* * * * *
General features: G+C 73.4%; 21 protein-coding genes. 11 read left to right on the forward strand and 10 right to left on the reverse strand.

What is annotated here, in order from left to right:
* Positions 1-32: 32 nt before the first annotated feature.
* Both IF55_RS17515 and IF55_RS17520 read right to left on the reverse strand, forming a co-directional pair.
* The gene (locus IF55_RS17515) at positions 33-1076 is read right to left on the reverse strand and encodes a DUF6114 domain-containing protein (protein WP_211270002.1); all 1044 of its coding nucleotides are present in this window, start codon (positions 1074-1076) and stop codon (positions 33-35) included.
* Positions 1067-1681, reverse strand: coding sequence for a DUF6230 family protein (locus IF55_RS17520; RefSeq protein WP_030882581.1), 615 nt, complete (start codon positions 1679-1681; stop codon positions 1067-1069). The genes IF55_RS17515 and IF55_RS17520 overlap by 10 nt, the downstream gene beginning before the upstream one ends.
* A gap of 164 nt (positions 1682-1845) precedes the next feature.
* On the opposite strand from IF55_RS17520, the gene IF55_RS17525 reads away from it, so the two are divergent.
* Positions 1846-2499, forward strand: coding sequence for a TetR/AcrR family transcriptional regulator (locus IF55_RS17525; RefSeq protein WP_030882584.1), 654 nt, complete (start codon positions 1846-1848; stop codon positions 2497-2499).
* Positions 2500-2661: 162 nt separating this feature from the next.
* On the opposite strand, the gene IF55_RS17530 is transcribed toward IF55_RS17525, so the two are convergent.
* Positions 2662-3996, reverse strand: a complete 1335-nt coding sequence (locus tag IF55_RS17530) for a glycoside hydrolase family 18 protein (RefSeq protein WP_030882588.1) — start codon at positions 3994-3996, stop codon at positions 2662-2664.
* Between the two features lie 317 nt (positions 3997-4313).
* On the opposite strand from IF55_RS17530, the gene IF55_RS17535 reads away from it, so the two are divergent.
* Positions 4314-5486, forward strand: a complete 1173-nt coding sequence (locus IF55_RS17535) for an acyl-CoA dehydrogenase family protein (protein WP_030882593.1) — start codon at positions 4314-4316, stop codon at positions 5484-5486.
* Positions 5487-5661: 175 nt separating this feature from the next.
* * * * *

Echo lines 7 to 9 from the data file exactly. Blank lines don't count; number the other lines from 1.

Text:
* A gap of 164 nt (positions 1682-1845) precedes the next feature.
* On the opposite strand from IF55_RS17520, the gene IF55_RS17525 reads away from it, so the two are divergent.
* Positions 1846-2499, forward strand: coding sequence for a TetR/AcrR family transcriptional regulator (locus IF55_RS17525; RefSeq protein WP_030882584.1), 654 nt, complete (start codon positions 1846-1848; stop codon positions 2497-2499).